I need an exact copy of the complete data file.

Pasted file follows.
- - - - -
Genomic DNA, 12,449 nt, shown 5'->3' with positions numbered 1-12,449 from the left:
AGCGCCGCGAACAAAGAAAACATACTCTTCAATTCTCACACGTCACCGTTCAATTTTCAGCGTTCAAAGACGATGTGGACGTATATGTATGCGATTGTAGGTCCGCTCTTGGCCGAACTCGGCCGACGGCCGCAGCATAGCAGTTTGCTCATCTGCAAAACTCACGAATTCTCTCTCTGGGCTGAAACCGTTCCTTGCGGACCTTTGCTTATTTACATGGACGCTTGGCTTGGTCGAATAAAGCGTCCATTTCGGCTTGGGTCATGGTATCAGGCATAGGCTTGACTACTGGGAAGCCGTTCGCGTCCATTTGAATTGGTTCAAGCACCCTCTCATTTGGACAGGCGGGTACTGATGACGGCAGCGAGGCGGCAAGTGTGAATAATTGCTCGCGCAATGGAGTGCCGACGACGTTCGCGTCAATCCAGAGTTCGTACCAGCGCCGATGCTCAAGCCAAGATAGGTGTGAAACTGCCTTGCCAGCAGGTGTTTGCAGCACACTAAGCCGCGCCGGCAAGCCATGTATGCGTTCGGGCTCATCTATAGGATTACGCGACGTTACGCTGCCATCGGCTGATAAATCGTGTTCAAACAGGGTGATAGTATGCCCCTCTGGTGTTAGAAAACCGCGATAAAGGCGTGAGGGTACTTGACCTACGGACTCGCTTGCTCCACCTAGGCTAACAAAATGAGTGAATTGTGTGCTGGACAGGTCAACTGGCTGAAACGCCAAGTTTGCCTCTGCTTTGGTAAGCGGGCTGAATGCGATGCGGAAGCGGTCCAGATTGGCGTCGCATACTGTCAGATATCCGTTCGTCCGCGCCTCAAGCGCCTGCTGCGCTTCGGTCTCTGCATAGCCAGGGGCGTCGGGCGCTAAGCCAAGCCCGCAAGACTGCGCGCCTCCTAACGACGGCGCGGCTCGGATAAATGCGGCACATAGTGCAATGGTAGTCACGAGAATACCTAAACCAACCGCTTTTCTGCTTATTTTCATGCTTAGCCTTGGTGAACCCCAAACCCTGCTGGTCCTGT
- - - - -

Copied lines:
Genomic DNA, 12,449 nt, shown 5'->3' with positions numbered 1-12,449 from the left:
AGCGCCGCGAACAAAGAAAACATACTCTTCAATTCTCACACGTCACCGTTCAATTTTCAGCGTTCAAAGACGATGTGGACGTATATGTATGCGATTGTAGGTCCGCTCTTGGCCGAACTCGGCCGACGGCCGCAGCATAGCAGTTTGCTCATCTGCAAAACTCACGAATTCTCTCTCTGGGCTGAAACCGTTCCTTGCGGACCTTTGCTTATTTACATGGACGCTTGGCTTGGTCGAATAAAGCGTCCATTTCGGCTTGGGTCATGGTATCAGGCATAGGCTTGACTACTGGGAAGCCGTTCGCGTCCATTTGAATTGGTTCAAGCACCCTCTCATTTGGACAGGCGGGTACTGATGACGGCAGCGAGGCGGCAAGTGTGAATAATTGCTCGCGCAATGGAGTGCCGACGACGTTCGCGTCAATCCAGAGTTCGTACCAGCGCCGATGCTCAAGCCAAGATAGGTGTGAAACTGCCTTGCCAGCAGGTGTTTGCAGCACACTAAGCCGCGCCGGCAAGCCATGTATGCGTTCGGGCTCATCTATAGGATTACGCGACGTTACGCTGCCATCGGCTGATAAATCGTGTTCAAACAGGGTGATAGTATGCCCCTCTGGTGTTAGAAAACCGCGATAAAGGCGTGAGGGTACTTGACCTACGGACTCGCTTGCTCCACCTAGGCTAACAAAATGAGTGAATTGTGTGCTGGACAGGTCAACTGGCTGAAACGCCAAGTTTGCCTCTGCTTTGGTAAGCGGGCTGAATGCGATGCGGAAGCGGTCCAGATTGGCGTCGCATACTGTCAGATATCCGTTCGTCCGCGCCTCAAGCGCCTGCTGCGCTTCGGTCTCTGCATAGCCAGGGGCGTCGGGCGCTAAGCCAAGCCCGCAAGACTGCGCGCCTCCTAACGACGGCGCGGCTCGGATAAATGCGGCACATAGTGCAATGGTAGTCACGAGAATACCTAAACCAACCGCTTTTCTGCTTATTTTCATGCTTAGCCTTGGTGAACCCCAAACCCTGCTGGTCCTGT